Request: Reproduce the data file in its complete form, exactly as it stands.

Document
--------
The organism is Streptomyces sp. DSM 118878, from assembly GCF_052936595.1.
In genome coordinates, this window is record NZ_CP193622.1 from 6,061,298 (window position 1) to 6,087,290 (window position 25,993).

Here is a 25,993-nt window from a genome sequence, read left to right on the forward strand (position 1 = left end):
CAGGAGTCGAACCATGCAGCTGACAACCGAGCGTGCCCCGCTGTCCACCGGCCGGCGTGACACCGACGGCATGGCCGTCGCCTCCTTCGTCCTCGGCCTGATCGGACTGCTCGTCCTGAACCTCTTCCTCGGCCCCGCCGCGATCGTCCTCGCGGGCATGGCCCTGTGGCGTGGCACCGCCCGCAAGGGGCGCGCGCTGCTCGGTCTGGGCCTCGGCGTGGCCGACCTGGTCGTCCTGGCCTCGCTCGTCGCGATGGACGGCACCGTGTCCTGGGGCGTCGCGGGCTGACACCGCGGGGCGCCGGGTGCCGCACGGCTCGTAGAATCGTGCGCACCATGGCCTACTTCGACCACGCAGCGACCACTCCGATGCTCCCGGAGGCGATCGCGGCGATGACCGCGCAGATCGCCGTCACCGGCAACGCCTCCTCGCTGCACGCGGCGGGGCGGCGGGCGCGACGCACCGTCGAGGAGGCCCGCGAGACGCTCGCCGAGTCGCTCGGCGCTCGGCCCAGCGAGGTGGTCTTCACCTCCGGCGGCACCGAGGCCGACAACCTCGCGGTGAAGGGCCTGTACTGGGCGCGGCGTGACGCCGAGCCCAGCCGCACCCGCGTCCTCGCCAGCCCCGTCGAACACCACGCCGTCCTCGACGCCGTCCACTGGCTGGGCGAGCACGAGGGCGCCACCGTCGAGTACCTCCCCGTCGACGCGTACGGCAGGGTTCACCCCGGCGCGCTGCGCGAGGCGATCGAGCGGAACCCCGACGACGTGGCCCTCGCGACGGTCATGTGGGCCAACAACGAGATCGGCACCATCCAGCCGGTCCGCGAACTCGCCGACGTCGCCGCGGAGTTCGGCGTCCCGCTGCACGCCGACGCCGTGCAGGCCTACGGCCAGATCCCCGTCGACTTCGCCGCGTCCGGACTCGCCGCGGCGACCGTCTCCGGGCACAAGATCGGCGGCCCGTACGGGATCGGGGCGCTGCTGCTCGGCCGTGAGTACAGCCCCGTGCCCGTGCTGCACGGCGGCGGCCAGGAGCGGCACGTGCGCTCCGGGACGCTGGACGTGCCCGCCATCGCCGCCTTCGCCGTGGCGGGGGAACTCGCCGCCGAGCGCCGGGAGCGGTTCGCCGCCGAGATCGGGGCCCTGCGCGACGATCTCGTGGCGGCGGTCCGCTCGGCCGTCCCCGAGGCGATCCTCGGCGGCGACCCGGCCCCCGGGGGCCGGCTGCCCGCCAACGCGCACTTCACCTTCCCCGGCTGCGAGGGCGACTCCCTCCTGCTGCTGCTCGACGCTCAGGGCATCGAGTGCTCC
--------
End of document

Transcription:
The organism is Streptomyces sp. DSM 118878, from assembly GCF_052936595.1.
In genome coordinates, this window is record NZ_CP193622.1 from 6,061,298 (window position 1) to 6,087,290 (window position 25,993).

Here is a 25,993-nt window from a genome sequence, read left to right on the forward strand (position 1 = left end):
CAGGAGTCGAACCATGCAGCTGACAACCGAGCGTGCCCCGCTGTCCACCGGCCGGCGTGACACCGACGGCATGGCCGTCGCCTCCTTCGTCCTCGGCCTGATCGGACTGCTCGTCCTGAACCTCTTCCTCGGCCCCGCCGCGATCGTCCTCGCGGGCATGGCCCTGTGGCGTGGCACCGCCCGCAAGGGGCGCGCGCTGCTCGGTCTGGGCCTCGGCGTGGCCGACCTGGTCGTCCTGGCCTCGCTCGTCGCGATGGACGGCACCGTGTCCTGGGGCGTCGCGGGCTGACACCGCGGGGCGCCGGGTGCCGCACGGCTCGTAGAATCGTGCGCACCATGGCCTACTTCGACCACGCAGCGACCACTCCGATGCTCCCGGAGGCGATCGCGGCGATGACCGCGCAGATCGCCGTCACCGGCAACGCCTCCTCGCTGCACGCGGCGGGGCGGCGGGCGCGACGCACCGTCGAGGAGGCCCGCGAGACGCTCGCCGAGTCGCTCGGCGCTCGGCCCAGCGAGGTGGTCTTCACCTCCGGCGGCACCGAGGCCGACAACCTCGCGGTGAAGGGCCTGTACTGGGCGCGGCGTGACGCCGAGCCCAGCCGCACCCGCGTCCTCGCCAGCCCCGTCGAACACCACGCCGTCCTCGACGCCGTCCACTGGCTGGGCGAGCACGAGGGCGCCACCGTCGAGTACCTCCCCGTCGACGCGTACGGCAGGGTTCACCCCGGCGCGCTGCGCGAGGCGATCGAGCGGAACCCCGACGACGTGGCCCTCGCGACGGTCATGTGGGCCAACAACGAGATCGGCACCATCCAGCCGGTCCGCGAACTCGCCGACGTCGCCGCGGAGTTCGGCGTCCCGCTGCACGCCGACGCCGTGCAGGCCTACGGCCAGATCCCCGTCGACTTCGCCGCGTCCGGACTCGCCGCGGCGACCGTCTCCGGGCACAAGATCGGCGGCCCGTACGGGATCGGGGCGCTGCTGCTCGGCCGTGAGTACAGCCCCGTGCCCGTGCTGCACGGCGGCGGCCAGGAGCGGCACGTGCGCTCCGGGACGCTGGACGTGCCCGCCATCGCCGCCTTCGCCGTGGCGGGGGAACTCGCCGCCGAGCGCCGGGAGCGGTTCGCCGCCGAGATCGGGGCCCTGCGCGACGATCTCGTGGCGGCGGTCCGCTCGGCCGTCCCCGAGGCGATCCTCGGCGGCGACCCGGCCCCCGGGGGCCGGCTGCCCGCCAACGCGCACTTCACCTTCCCCGGCTGCGAGGGCGACTCCCTCCTGCTGCTGCTCGACGCTCAGGGCATCGAGTGCTCC